Disguise a steep but sizeable plot by introducing sweeping garden path ideas and an equally curvy retaining wall. Not only does this subtly divide up the sloping site into a series of terraces, but it also adds a sense of horizontal movement too. In this beautiful design a snaking stone wall creates a cosy seating area and also provides the opportunity for a falling water feature idea.
8. Add character with railings
Steep terracing must comply with building and safety regs but it’s also a great excuse to invest in some super stylish railings. Choose from off-the-peg and handcrafted, bespoke designs to complement your garden’s style and setting. With so many different materials and finishes to choose from it’s worth researching the options before committing. Polished stainless steel and aluminium tubular designs give off a truly contemporary and nautical feel whereas wrought iron is much more traditional and ornate in its possibilities. Fancy a pop of colour then go for powder-coated steel railings that can be finished in one of hundreds of RAL shades. Wood, tension wire between wood and metal posts and even toughened glass are also stunning options.
9. Use slopes to showcase planting
A garden that slopes up from the house or patio is the perfect opportunity to show off beautiful planting. Keep your landscaping ideas to a minimum – a flight of timber steps or duckboards leading from A to B will link and punctuate the space without taking away from the planting. When it comes to planning borders, introduce layers of shrubs and trees for year-round form and structure and fill out with vibrant and textural perennials and ornamental grasses. Encourage low growing evergreens and foliage to spill over and soften the hard edges of any steps, patios or retaining walls and use climbers over fences to complete the abundant look.
10. Terrace with easy-care decking
The best composite decking is a smart, no-fuss and versatile material perfect for creating steps and usable levels in a sloping garden. Needing less upkeep than timber deck boards, these vinyl-wrapped planks come in a wide variety of finishes and profiles and can be easily installed to suit your individual site. Head over to our decking ideas feature for more inspiration.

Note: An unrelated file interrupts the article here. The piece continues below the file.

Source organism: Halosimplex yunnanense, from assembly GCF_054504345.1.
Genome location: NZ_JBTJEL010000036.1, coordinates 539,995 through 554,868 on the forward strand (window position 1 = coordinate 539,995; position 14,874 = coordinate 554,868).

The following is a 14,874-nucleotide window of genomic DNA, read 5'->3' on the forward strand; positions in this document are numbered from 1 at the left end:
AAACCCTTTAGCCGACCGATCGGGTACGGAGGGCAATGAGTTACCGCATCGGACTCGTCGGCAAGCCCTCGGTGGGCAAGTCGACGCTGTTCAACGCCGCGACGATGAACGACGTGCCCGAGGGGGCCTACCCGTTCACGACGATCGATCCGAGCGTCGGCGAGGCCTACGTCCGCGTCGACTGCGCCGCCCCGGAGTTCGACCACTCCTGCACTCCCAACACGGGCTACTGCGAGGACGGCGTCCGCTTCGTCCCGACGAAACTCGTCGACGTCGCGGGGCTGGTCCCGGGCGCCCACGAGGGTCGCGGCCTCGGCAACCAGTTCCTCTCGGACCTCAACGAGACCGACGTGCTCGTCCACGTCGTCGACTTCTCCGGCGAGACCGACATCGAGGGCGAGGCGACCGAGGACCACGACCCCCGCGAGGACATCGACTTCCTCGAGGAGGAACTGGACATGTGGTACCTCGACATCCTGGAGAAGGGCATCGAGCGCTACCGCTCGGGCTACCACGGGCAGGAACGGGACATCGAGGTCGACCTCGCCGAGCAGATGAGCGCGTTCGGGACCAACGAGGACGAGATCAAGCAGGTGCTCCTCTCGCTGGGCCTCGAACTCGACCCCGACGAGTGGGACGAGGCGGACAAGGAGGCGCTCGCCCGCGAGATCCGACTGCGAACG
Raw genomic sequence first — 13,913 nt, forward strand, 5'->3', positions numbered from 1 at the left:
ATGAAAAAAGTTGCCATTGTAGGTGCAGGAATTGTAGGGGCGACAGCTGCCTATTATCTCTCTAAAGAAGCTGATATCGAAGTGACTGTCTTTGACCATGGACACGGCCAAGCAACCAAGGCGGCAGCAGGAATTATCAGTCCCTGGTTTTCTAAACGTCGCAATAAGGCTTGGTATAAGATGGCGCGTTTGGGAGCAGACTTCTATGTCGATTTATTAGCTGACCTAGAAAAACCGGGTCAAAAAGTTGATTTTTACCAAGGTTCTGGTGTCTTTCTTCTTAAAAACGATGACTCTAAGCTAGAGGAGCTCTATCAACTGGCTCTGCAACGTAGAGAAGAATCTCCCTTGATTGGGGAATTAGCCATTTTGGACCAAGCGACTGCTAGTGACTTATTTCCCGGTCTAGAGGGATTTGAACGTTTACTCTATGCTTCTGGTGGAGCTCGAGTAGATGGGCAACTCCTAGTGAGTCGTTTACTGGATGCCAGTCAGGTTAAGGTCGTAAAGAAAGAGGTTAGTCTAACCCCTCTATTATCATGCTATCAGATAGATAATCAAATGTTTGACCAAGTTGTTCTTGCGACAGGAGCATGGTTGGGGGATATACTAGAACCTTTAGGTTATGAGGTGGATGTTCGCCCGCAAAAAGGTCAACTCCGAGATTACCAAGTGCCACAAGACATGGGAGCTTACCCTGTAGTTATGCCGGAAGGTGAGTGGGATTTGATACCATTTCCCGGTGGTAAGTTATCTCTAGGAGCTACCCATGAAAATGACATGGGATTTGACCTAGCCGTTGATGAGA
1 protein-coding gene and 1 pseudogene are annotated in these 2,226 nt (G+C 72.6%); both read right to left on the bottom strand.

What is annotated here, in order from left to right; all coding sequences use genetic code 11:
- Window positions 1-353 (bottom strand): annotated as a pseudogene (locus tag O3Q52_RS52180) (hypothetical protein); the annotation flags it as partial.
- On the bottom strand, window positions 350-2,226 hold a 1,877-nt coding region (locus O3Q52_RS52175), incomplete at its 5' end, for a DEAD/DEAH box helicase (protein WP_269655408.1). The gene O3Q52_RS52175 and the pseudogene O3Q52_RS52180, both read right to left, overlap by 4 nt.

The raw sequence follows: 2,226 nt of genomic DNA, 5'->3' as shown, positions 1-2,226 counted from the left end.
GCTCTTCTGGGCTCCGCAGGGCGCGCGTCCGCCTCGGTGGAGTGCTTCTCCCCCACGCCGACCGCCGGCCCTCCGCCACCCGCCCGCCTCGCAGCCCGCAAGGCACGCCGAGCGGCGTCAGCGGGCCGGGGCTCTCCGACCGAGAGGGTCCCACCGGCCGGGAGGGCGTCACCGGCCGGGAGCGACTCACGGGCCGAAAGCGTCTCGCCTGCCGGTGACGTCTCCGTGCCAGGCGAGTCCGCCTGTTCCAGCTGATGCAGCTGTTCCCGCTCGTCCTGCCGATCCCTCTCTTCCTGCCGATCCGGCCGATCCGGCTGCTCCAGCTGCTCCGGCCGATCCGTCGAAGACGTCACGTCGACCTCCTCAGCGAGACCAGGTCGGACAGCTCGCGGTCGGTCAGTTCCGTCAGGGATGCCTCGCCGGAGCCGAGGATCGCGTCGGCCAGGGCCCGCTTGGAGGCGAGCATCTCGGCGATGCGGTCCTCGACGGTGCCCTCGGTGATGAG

11. Take a soft approach
Fancy bringing a touch of the wild to your sloping plot then play it simple and keep hard landscaping to a minimum. If you have a gentle slope, a neatly mown path leading through a flower laden meadow is an elegant solution that puts nature and natural form centre stage. Add some drama to the look by keeping the layout symmetrical and placing a striking bench or sculpture at the far end of the path.
12. Dig out a sunken patio
Maximise your garden’s usable space by digging out the base of the slope to create a sunken patio. An enclosed seating area instantly creates a cosy feel and offers an extra degree of shelter and warmth, so perfect for those cooler months. A retaining wall will have to be planned and constructed by a garden designer or landscaping professional to ensure it can support the weight of soil behind it and deal with any resulting drainage issues. This smart, urban design involved installing a hidden slot drain to handle any sudden downpours. Find more patio ideas in our guide.
13. Include falling water
A sloping garden – whether it's terraced or left angled is the ideal opportunity to bring some flowing water into the design. It could be a gently babbling stream that meanders down through rocks and is niftily recycled back to the top by a hidden pump and water reservoir or something decidedly more contemporary. In this eye-catching garden the very steep site is divided into two distinct levels with a pair of stunning water chutes and a raised pond built into the lower wall. If you want to incorporate something similar in your garden design, you'll find plenty of inspiration in our water feature ideas gallery.
14. Reinvent the rockery
Let the beauty of natural stone and Japanese gardens inspire you to transform a dull, sloping site. Fine gravel paths weaving through rocky outcrops, planted with low growing sedums, alpines, azaleas and statuesque conifers provide beautiful year-round colour and interest and cast an instantly calming mood too. This Japanese inspired Tea Garden by Wildroof Landscapes is a crevice garden full of character and texture. Local stone laid side on and packed close together makes a bold contrast with laid dry-stone walls and boulder edged planting areas.
15. Go on – add a slide!
There’s no need for an excuse – every sloping garden surely has to have a slide built in! It could be a colourful moulded or aluminium children’s version that you bed neatly into a grassy bank, but why not go all out and plump for a beautifully crafted design everyone can enjoy. This gorgeous garden includes intricate cedar-clad planters, a lawn and angled steps too. The stainless-steel slide is extra wide and adds a minimal but striking feature to an uber-modern outdoor space. We've got plenty of ways to keep kids entertained outdoors in our garden ideas for kids feature – go check it out.